And King has no objection to a voter bringing an interpreter into the voting booth with him.
What about the political risk of King alienating Spanish- speaking or Korean-speaking voters who might otherwise be likely to vote Republican?
“I surveyed every Hispanic surname in my congressional district, and we have a significant number of them,” King said. “Of those who responded, 75 percent want English to be the official language. So I’m not so concerned about alienating them. If they want English to be the official language it’s just natural to believe you’re going to get an English language ballot.”
King’s district is solidly Republican; he won re-election in 2004 with 63 percent of the vote. In all likelihood he has a safe seat. No jurisdictions in his district are covered by the foreign ballot provisions of the law.
Those facts partly explain why he’s taking the lead on this issue.
Warning about the future
“Once your district adopts these kinds of policies, their members are often defenders of these policies,’ he said. “If this proliferation of foreign language ballots continues to penetrate into America, the most vocal opponents will be the ones standing in the last read outs,” in other words the last bastions of English speakers.
That encirclement of English speakers, of course, has not yet happened and may never happen, but King said, “That’s the direction it is going. Assimilation is losing, division based on ethnicity and race is winning. That’s dividing America.”
Some observers predict King will not succeed.
Prof. Daniel Tokaji of the Ohio State University School of Law, an expert on the Voting Rights Act, said, “I expect in the end the language assistance provisions will probably be renewed because I don’t think the Republican Party is particularly anxious to alienate Latinos.”
Terry Ao, senior staff attorney at the Asian American Justice Center, rejects King’s arguments.
Ao argued, “Providing language assistance is something that allows both native-born citizens who have unfortunately not been able to become fluent in English, as well as newly naturalized citizens, the opportunity to participate in our democracy.”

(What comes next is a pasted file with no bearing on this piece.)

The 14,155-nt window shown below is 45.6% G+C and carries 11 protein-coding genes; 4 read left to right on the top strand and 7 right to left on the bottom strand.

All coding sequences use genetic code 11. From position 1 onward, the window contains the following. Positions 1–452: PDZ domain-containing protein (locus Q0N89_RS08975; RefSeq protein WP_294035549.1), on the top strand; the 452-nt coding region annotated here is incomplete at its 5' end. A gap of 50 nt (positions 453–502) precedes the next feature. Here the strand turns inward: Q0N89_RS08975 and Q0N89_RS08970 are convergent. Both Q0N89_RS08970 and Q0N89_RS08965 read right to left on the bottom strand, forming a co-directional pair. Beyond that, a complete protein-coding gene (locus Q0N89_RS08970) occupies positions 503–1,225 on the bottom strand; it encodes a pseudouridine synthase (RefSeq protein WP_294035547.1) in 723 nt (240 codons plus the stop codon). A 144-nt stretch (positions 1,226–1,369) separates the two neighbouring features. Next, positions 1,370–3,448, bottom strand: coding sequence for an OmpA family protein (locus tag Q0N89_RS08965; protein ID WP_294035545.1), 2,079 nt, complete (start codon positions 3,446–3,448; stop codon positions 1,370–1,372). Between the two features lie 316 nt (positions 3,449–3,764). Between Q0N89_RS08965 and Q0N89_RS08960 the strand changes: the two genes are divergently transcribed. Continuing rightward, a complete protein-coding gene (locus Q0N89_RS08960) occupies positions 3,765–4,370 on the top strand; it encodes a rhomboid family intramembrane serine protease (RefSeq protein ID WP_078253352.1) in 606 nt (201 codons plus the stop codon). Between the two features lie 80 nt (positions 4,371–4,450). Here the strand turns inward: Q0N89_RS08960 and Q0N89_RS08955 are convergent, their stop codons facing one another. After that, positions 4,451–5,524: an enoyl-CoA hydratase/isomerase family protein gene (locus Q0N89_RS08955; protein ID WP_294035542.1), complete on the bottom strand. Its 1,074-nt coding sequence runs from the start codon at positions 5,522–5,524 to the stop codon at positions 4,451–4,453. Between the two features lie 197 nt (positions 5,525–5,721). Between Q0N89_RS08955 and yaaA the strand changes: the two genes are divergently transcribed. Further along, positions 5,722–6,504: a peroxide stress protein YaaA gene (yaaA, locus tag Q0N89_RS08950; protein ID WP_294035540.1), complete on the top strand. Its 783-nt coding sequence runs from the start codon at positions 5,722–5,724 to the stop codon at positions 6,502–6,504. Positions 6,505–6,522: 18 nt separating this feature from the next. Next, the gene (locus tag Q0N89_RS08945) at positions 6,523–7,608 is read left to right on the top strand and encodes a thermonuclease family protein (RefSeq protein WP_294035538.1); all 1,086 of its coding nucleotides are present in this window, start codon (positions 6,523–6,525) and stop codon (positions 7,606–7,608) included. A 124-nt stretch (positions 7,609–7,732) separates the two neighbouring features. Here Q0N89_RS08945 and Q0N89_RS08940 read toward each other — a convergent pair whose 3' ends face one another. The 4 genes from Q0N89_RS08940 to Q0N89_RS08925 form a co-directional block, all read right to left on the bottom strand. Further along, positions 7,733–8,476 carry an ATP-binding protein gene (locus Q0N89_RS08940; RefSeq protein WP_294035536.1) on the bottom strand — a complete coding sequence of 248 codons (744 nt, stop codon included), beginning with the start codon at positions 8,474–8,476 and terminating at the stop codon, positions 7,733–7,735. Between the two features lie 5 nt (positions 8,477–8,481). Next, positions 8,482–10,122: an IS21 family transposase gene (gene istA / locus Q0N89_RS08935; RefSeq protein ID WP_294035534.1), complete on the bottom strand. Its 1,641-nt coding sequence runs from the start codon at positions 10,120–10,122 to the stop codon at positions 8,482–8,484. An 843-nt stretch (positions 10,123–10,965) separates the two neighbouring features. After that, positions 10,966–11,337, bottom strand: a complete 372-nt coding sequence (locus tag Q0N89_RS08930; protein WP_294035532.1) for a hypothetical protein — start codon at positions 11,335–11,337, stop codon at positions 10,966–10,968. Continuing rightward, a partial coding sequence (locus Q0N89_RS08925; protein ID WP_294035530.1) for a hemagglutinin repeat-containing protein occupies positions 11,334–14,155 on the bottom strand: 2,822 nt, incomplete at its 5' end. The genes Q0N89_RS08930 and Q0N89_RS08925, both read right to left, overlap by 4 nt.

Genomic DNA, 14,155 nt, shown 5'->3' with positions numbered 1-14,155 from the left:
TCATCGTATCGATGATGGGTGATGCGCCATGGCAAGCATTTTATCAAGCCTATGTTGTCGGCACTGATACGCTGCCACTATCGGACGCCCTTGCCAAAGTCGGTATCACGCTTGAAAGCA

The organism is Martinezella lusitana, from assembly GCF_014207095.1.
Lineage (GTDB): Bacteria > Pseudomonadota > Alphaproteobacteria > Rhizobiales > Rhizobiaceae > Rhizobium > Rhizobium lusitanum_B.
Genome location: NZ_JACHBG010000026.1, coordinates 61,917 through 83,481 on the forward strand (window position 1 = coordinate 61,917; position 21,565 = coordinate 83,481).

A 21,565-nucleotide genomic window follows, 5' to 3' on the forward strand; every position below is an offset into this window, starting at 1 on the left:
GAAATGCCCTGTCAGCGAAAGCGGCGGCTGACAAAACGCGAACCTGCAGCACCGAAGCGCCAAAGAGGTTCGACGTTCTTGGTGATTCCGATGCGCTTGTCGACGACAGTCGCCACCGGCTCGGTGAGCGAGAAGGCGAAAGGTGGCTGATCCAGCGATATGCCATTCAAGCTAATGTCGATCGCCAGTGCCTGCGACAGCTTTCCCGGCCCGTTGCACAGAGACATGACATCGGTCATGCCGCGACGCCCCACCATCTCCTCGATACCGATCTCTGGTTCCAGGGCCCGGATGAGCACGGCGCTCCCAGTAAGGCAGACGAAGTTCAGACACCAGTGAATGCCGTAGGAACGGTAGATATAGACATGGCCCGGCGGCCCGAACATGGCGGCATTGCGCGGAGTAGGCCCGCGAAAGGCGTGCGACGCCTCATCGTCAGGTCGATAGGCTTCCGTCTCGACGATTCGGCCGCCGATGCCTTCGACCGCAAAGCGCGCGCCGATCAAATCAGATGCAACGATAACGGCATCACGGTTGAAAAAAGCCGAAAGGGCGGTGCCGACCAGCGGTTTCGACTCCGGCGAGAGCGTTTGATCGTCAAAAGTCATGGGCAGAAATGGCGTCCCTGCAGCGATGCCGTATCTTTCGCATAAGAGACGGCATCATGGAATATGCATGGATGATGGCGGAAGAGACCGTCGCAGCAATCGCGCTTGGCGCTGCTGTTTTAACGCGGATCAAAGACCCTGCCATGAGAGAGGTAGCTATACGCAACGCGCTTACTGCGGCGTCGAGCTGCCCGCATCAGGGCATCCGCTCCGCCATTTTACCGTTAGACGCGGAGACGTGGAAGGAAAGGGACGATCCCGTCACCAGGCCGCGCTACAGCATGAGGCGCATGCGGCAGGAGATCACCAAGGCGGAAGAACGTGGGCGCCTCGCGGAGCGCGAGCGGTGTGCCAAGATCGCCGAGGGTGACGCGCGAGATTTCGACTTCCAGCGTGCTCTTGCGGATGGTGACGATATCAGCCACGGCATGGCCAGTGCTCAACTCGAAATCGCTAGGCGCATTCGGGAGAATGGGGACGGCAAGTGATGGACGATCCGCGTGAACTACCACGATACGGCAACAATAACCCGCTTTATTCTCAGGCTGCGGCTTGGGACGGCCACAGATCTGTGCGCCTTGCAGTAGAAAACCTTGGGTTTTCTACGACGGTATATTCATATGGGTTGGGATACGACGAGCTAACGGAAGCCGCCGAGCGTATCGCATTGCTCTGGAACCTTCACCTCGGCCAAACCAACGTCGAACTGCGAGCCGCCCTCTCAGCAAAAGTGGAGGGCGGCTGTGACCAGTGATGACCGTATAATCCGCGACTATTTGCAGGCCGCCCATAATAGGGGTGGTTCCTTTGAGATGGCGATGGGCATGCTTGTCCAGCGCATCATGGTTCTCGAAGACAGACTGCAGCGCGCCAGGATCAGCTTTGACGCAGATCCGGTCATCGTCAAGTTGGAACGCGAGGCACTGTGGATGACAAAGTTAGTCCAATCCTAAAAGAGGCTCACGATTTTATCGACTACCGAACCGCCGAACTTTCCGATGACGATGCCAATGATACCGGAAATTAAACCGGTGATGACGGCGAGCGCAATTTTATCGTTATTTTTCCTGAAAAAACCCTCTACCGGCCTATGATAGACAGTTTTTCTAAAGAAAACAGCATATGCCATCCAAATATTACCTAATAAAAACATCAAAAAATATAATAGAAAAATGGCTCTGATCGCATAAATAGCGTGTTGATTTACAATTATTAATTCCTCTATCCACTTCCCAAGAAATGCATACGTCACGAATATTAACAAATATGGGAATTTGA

It’s a matter, she said, of “not penalizing them for not yet learning English to the level where they can participate in the voting process.”
A permanent fixture?
If House leaders find a way around King and Congress does re-authorize the expiring parts of the Voting Rights Act, they will last until 2032.
That will mean that the foreign language requirement will have been the law of the land for nearly 60 years, not a permanent law, but something very well-entrenched.
Even though the foreign language ballot mandate seems to becoming permanent fixture, Ao said there’s still a need for it. “There are still remnants of discrimination that warrant the continued protection of the Voting Rights Act and section 203, in particular,” she said.
“It’s not just about immigrants,” Ao said. “It’s also about native-born citizens who have not been able to achieve fluency in English, from Americans Indians to Alaskan natives to Puerto Ricans and other Latino Americans and Asian Americans who were born here, but because of educational disparities or other reasons have not been able to obtain fluency in English,” she said.
Tokaji, another critic of King’s effort, said, “Look at ballot initiatives today. They’re very complicated, even for those of us whose first language is English. Imagine trying to make sense of such a complicated ballot measure in a language that is not your first language. Why anyone would want people to be casting uninformed votes in these circumstances is beyond me.”